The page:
Ed Team

Judith Butler on Cultural Discourse & the LGBT Community

Filed By Ed Team | August 08, 2011 10:30 AM | comments

Filed in: You Gotta See This
Tags: Big Think, Judith Butler, queer theory

Philosopher Judith Butler is speaking out in a new Big Think video about the importance of cultural discourse in normalizing the LGBT community. In the video, she says: "The more cultural acceptance, the more cultural discourse, the more media presentation, the more proximity that people have to gay, lesbian, bi, trans people, the more that life becomes thinkable. It becomes a cultural possibility that one can consider because it's already in the world."

Recent Entries Filed under You Gotta See This:

Leave a comment

We want to know your opinion on this issue! While arguing about an opinion or idea is encouraged, personal attacks will not be tolerated. Please be respectful of others.

The editorial team will delete a comment that is off-topic, abusive, exceptionally incoherent, includes a slur or is soliciting and/or advertising. Repeated violations of the policy will result in revocation of your user account. Please keep in mind that this is our online home; ill-mannered house guests will be shown the door.

I've never been a fan of Judith Butler's writing, and while her video, as her writing, does provide some food for thought, I find myself appalled by some of her thoughts.

The idea that "the more we're 'out there' the more 'that life becomes thinkable" may just mean that people will be less afraid to come out, or to transition, the more they hear a positive message, rather then internalizing heterosexism, or internalizing cissexism.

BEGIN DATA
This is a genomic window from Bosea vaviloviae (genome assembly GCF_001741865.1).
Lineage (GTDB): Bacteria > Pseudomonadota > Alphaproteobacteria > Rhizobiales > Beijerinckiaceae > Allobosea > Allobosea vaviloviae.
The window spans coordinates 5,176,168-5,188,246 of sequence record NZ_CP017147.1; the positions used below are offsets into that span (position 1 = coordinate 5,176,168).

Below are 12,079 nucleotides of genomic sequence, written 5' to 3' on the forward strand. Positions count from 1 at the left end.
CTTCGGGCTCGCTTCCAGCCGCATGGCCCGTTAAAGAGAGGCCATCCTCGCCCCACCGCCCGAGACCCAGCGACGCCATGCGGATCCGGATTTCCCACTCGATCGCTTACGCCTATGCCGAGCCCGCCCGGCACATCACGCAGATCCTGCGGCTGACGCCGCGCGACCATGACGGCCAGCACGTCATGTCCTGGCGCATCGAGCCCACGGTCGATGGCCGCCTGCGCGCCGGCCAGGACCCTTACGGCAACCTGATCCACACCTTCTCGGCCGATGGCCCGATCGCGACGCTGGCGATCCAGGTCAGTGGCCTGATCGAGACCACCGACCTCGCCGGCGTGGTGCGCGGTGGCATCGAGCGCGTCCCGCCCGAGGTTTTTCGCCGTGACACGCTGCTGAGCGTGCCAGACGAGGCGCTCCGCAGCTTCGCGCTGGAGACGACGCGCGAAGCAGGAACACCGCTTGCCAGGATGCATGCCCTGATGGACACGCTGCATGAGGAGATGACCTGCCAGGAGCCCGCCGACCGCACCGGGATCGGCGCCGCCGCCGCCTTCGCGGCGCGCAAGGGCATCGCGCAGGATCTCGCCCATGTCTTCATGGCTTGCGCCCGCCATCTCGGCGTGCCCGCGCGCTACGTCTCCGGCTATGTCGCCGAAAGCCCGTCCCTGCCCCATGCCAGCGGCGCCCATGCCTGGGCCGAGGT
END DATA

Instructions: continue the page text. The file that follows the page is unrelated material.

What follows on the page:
If that;s the cae, kudos.

But "becoming a cultural possibllity that one can consider" seems to me to be implying more of an element of choice. Butler's language in her writing is so often pedantically obfuscatory, that it's perhaps not a surprise that she actually forms thoughts in that style and speaks it, too!

"The discourse . . . makes it more possible to *become* gay or lesbian."

This, again, is more clearly implying a choice that goes beyond choosing whether to come out or remain in the closet, or to transition or continue to try desperately to assimilate.

To that implication, I strongly disagree - only someone with a natural bi inclination has the option of "choosing" and sometimes that requires a suppression of a part of their nature, too.

She seems to redeem herself at the end - the cultural improvements "do not produce homosexuals." That is a relief.

But it is dense as her writing, an unnecessarily so.

I wish one day she would make it clear that when she writes about gender as performance she is referring solely to gender expression, and not at all to gender identity, which is biologically based. Who knows, though, there may be something already in the tea leaves that she has already written that allow the conclusion to be made.

Anyway, thanks for sharing the short video.